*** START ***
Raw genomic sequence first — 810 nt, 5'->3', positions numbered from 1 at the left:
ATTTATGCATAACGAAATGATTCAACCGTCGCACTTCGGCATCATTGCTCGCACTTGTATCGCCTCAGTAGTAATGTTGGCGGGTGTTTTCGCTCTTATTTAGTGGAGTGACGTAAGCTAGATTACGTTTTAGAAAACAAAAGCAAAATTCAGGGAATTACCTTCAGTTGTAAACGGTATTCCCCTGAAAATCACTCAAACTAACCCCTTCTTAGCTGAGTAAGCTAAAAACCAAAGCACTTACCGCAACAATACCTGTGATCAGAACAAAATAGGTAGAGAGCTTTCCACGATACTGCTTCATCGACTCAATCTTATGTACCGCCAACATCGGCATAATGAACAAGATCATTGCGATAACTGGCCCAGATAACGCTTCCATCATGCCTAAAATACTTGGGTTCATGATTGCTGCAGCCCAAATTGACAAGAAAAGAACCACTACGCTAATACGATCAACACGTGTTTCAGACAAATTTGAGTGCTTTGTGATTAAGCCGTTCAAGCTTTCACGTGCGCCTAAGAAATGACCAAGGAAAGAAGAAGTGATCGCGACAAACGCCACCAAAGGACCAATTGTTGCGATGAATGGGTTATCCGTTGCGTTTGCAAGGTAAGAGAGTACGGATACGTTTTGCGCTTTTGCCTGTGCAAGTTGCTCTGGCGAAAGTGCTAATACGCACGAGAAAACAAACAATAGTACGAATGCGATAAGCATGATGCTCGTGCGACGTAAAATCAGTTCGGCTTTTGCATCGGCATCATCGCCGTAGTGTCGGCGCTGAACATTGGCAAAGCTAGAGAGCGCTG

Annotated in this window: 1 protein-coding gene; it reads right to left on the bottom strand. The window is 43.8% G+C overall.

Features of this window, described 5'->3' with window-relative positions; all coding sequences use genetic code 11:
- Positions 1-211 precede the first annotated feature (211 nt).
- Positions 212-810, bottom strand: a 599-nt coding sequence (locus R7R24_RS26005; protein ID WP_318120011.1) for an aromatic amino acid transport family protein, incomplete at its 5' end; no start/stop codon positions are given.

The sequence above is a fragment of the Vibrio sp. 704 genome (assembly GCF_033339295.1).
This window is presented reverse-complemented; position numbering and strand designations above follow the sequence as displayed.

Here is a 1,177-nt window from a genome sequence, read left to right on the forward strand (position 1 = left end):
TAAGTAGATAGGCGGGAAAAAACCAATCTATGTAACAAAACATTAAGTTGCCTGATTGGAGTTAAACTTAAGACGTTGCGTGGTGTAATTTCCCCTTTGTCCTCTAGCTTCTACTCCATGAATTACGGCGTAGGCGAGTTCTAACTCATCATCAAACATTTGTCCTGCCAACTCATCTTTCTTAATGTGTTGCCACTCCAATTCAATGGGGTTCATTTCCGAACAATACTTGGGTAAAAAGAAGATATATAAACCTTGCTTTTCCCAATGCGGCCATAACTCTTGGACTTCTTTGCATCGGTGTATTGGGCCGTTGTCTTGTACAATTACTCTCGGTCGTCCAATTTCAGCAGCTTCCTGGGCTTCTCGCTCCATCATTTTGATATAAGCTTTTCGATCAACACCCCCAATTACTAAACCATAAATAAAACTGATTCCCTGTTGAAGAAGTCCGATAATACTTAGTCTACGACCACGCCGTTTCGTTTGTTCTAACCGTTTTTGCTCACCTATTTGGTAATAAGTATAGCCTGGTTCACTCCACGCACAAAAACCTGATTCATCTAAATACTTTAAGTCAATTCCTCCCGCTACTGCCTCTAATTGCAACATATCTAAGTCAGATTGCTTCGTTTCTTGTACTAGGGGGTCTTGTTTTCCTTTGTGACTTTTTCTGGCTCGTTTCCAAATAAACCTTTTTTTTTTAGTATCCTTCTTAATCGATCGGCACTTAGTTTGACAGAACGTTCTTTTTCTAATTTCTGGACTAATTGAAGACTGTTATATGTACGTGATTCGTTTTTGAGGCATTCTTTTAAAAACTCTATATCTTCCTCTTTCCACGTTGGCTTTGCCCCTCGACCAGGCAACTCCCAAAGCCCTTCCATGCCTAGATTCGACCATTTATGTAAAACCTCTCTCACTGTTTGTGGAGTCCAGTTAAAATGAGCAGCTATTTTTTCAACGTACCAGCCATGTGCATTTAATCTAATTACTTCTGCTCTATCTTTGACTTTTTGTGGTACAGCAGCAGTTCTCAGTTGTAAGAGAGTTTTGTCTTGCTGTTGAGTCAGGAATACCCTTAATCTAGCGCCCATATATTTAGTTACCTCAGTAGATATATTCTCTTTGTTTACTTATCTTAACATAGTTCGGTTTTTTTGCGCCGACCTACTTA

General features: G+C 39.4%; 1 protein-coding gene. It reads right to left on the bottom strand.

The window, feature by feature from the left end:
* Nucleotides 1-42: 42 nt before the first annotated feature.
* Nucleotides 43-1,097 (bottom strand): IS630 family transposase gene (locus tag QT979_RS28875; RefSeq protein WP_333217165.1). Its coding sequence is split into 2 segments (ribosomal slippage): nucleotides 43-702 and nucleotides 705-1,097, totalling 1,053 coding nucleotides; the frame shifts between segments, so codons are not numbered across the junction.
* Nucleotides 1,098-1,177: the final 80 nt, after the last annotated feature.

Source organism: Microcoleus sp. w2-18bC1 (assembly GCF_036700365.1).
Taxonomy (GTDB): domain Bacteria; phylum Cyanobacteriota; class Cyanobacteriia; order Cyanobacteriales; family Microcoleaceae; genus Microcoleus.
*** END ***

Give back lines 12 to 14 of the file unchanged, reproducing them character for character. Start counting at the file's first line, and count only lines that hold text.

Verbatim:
The window, feature by feature from the left end:
* Nucleotides 1-42: 42 nt before the first annotated feature.
* Nucleotides 43-1,097 (bottom strand): IS630 family transposase gene (locus tag QT979_RS28875; RefSeq protein WP_333217165.1). Its coding sequence is split into 2 segments (ribosomal slippage): nucleotides 43-702 and nucleotides 705-1,097, totalling 1,053 coding nucleotides; the frame shifts between segments, so codons are not numbered across the junction.